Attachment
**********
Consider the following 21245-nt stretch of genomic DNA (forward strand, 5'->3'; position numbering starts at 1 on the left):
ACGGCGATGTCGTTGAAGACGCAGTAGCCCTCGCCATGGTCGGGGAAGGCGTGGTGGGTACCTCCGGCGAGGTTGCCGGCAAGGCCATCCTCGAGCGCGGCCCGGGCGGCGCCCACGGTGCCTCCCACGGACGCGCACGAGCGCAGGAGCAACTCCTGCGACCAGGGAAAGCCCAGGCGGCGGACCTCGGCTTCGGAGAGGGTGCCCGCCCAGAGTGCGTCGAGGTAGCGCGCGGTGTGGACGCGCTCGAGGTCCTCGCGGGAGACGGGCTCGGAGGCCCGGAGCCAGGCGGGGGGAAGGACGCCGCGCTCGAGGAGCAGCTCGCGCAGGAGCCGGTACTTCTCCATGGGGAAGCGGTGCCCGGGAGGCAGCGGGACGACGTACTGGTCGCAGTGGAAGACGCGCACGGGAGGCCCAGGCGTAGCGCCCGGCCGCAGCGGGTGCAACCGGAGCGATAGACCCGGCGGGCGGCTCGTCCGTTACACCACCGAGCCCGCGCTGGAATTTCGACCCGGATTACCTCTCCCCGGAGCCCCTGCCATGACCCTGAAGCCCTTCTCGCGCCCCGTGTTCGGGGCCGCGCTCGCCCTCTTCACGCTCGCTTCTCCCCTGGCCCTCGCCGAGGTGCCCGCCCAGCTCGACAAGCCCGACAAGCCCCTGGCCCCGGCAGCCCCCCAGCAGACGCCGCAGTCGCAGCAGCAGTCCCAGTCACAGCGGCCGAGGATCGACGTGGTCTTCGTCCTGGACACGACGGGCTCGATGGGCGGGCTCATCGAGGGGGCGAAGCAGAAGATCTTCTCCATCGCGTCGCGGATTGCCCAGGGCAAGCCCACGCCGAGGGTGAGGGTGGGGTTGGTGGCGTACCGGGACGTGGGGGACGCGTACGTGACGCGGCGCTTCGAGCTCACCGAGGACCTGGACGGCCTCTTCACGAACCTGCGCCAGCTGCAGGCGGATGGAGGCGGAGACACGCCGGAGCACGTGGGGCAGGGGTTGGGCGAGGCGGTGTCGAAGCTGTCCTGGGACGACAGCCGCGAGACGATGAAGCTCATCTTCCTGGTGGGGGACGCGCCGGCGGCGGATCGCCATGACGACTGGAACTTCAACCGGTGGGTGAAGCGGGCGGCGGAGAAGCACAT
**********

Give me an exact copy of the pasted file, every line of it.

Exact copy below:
Consider the following 21245-nt stretch of genomic DNA (forward strand, 5'->3'; position numbering starts at 1 on the left):
ACGGCGATGTCGTTGAAGACGCAGTAGCCCTCGCCATGGTCGGGGAAGGCGTGGTGGGTACCTCCGGCGAGGTTGCCGGCAAGGCCATCCTCGAGCGCGGCCCGGGCGGCGCCCACGGTGCCTCCCACGGACGCGCACGAGCGCAGGAGCAACTCCTGCGACCAGGGAAAGCCCAGGCGGCGGACCTCGGCTTCGGAGAGGGTGCCCGCCCAGAGTGCGTCGAGGTAGCGCGCGGTGTGGACGCGCTCGAGGTCCTCGCGGGAGACGGGCTCGGAGGCCCGGAGCCAGGCGGGGGGAAGGACGCCGCGCTCGAGGAGCAGCTCGCGCAGGAGCCGGTACTTCTCCATGGGGAAGCGGTGCCCGGGAGGCAGCGGGACGACGTACTGGTCGCAGTGGAAGACGCGCACGGGAGGCCCAGGCGTAGCGCCCGGCCGCAGCGGGTGCAACCGGAGCGATAGACCCGGCGGGCGGCTCGTCCGTTACACCACCGAGCCCGCGCTGGAATTTCGACCCGGATTACCTCTCCCCGGAGCCCCTGCCATGACCCTGAAGCCCTTCTCGCGCCCCGTGTTCGGGGCCGCGCTCGCCCTCTTCACGCTCGCTTCTCCCCTGGCCCTCGCCGAGGTGCCCGCCCAGCTCGACAAGCCCGACAAGCCCCTGGCCCCGGCAGCCCCCCAGCAGACGCCGCAGTCGCAGCAGCAGTCCCAGTCACAGCGGCCGAGGATCGACGTGGTCTTCGTCCTGGACACGACGGGCTCGATGGGCGGGCTCATCGAGGGGGCGAAGCAGAAGATCTTCTCCATCGCGTCGCGGATTGCCCAGGGCAAGCCCACGCCGAGGGTGAGGGTGGGGTTGGTGGCGTACCGGGACGTGGGGGACGCGTACGTGACGCGGCGCTTCGAGCTCACCGAGGACCTGGACGGCCTCTTCACGAACCTGCGCCAGCTGCAGGCGGATGGAGGCGGAGACACGCCGGAGCACGTGGGGCAGGGGTTGGGCGAGGCGGTGTCGAAGCTGTCCTGGGACGACAGCCGCGAGACGATGAAGCTCATCTTCCTGGTGGGGGACGCGCCGGCGGCGGATCGCCATGACGACTGGAACTTCAACCGGTGGGTGAAGCGGGCGGCGGAGAAGCACAT